Doing things you aren't committed to 100% will show. Through the work you create and through the way you feel. If you've ever taken on something you didn't really want to do, you know the regret and dread I'm talking about. You put it off and put it off and then it may be less quality than something you loved. Or you get a weird "red flag" from someone and choose to hang out or spend time with the anyways, and regret it. Anxiety can creep in when your plate becomes too full, especially if it's full of things you don't truly want to do. You can easily slip into creative fatigue or burnout too.

Note: I am not saying you will only be able to do what you love, because we all have to do things we don't love from time to time. What I am saying, is that if you have the choice to NOT do something you don't want to, take it! If you get to a point where you do say no, it can feel like you need to validate it with a "but" or a "because" in hopes of sparing someone's feelings or making sure they're not upset.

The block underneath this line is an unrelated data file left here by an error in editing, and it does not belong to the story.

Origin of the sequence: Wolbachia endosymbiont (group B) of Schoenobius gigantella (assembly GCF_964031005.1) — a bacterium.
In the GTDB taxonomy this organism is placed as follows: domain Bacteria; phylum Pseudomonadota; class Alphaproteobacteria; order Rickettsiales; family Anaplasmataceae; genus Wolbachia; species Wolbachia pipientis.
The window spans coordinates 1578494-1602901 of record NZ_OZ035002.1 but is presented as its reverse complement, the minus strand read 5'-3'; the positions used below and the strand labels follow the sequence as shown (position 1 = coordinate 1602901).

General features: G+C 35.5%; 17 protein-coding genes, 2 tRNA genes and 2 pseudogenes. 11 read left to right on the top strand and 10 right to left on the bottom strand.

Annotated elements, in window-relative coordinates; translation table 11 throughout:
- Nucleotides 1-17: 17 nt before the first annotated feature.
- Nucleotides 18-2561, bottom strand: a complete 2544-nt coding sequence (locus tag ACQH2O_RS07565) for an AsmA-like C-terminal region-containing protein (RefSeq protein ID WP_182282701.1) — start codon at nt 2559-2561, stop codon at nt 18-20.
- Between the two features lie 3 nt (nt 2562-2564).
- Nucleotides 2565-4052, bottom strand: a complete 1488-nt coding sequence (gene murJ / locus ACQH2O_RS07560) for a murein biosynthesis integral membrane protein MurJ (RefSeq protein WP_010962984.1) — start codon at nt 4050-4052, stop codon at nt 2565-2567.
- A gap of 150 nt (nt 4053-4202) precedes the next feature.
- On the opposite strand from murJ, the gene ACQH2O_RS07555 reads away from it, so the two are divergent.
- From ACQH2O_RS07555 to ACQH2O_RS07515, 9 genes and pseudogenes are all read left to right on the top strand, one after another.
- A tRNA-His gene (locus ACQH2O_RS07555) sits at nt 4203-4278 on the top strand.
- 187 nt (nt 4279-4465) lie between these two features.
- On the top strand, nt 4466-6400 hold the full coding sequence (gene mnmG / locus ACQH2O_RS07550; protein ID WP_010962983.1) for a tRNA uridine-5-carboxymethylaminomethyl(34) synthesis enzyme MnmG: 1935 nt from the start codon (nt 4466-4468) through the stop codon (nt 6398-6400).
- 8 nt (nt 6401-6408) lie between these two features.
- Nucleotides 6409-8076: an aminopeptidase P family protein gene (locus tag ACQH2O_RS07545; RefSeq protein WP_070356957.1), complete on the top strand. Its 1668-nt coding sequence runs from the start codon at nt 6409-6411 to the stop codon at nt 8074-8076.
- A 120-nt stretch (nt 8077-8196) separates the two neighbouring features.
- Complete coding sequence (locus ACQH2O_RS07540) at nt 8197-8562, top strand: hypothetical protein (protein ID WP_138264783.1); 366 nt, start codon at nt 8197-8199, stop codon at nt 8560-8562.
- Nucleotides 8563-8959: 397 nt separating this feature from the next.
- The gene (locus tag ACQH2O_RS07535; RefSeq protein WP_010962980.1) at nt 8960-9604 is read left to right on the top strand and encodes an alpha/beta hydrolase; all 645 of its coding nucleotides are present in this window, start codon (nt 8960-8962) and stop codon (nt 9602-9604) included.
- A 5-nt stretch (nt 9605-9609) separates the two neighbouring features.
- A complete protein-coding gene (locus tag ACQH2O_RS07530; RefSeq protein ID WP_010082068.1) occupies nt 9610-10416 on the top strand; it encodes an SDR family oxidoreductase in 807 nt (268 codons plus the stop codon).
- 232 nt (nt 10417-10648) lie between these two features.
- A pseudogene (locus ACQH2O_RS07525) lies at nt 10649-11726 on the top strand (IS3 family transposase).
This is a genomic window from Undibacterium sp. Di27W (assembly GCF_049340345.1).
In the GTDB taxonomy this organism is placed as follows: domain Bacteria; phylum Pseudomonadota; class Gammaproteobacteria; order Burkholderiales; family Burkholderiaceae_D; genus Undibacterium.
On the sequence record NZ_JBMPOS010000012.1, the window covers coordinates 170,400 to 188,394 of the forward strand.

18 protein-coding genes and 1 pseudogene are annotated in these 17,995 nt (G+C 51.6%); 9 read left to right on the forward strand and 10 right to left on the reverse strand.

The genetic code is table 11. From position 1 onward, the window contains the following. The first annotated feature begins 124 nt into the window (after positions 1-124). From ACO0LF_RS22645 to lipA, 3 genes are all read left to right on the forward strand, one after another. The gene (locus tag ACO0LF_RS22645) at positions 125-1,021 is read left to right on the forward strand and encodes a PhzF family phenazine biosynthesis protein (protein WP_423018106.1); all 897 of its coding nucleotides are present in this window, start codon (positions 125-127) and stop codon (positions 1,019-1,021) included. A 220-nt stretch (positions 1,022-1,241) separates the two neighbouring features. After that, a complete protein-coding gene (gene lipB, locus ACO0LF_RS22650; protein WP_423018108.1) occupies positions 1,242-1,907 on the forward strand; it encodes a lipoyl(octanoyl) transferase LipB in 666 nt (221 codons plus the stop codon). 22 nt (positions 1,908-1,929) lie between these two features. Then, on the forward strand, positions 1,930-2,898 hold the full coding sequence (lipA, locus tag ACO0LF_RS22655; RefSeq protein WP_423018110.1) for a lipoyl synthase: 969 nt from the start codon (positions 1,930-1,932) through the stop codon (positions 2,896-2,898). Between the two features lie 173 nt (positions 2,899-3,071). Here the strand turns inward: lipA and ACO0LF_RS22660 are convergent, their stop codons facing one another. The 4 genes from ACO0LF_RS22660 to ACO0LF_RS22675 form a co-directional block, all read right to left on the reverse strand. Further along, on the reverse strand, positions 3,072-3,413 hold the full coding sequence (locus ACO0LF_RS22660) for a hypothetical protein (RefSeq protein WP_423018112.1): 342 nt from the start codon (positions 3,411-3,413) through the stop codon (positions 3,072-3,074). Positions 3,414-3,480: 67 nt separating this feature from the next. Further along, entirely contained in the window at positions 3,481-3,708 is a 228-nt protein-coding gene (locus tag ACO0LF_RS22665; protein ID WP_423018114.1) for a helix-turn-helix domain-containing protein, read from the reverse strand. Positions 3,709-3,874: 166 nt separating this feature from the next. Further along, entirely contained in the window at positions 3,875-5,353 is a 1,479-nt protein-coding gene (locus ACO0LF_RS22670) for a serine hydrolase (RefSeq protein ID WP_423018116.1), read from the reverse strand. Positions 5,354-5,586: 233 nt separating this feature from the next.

Here are a few simple ways to start becoming more confident with saying "no":

1) Don't Make it Personal-What I've found is that most people are really understanding. It is rare to tell someone you can't do something than to pretend you want to. The times when I would make plans and then cancel them made a lot of people mad, but they wouldn't have been mad if I had simply said to begin with "I don't want to do that." Unless you truly don't like someone, it's not personal. It's okay to explain that you can't do something, but you don't owe anyone else an explanation if you don't want to.